Agencies love to blame stupid clients for bad creative presentations. The client just doesn't get it, they'll say. Or, this client wouldn't know a good idea if it hit them in the head. Or the ever-popular, the client doesn't know what they want until they see it. These defensive reactions are really just an agency's way of retaining its pride, but we have found after six years of Ideasicle ideation projects that there's an easy way to avoid these issues.

And it involves numbers.

Why get precious?

We don't think clients are "stupid" if they don't know what they want until they see it. We think it's just human nature. For example, who on earth is able to appreciate a song before they hear it? Nobody, that's who.

Yet agencies will feel the need to narrow the scope of their presentation to 2-3 ideas that satisfy the assignment and will have a recommendation they will try their best to sell.

But why? Why get precious with only three ideas and then, if they're so good, why do you have to "sell" them?

All you are doing is decreasing the odds of success, limiting your client's involvement in your process, AND limiting the amount you will learn about your client with respect to the assignment at hand.

How does 10 ideas sound? And how about we don't try selling any of them?

We discovered long ago that there's one very important piece of insight that is impossible to get into a creative brief. That is, the subjective "likes" and "dislikes" of the clients themselves. The only way to pull that out of clients is to show them ideas. Lots of ideas.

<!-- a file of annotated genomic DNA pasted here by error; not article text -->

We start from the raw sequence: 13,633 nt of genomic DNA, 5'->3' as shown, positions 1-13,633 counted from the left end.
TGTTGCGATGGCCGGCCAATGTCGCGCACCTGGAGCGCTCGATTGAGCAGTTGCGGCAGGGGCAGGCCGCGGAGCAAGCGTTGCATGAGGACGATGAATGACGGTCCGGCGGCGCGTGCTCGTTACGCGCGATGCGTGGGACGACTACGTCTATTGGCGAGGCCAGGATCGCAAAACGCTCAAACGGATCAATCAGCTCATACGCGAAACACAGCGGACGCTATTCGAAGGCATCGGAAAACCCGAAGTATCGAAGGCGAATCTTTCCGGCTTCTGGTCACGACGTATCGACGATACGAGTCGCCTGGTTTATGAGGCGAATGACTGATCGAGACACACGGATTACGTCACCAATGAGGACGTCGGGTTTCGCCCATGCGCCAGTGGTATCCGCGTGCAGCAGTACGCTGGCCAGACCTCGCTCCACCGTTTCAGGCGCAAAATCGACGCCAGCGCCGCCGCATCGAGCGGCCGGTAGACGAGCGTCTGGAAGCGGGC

At Ideasicle we present at least ten ideas per round of ideation and we sit back and listen (no selling). And then something magical happens. The client lets us know which ones they like and which ones they don't like. But that's not the magical part. The magic is in the fact we learn which ones they like and which ones they don't like. 

And we can take that learning to the second round of ideation. Now equipped with not only the points in the creative brief but the client's subjective tastes, we are doubly dangerous in that second round.

The Ideasicle way involves the client in the creative process.

We typically do two rounds of ideation for any kind of project. The first round is our way of involving the client in the process. And it's not just lip service. We unearth profound insights from the clients' reactions to the ten ideas about their brand, about their tastes, about their history, about everything. We learn things they never would have thought of had they not been provoked by our ideas.

It's like idea therapy. In fact, sometimes Ideasicle ideas inspire ideas in our clients. That's just fine with us.

So instead of thinking of the client as "them" and trying to "sell" them a few ideas, why not open it up, present tons of ideas, get their reactions, and then go back to the drawing board (by design, not begrudgingly), now armed with those valuable insights?

That's what we do. That's what we've always done. 

- Will Burns, CEO Ideasicle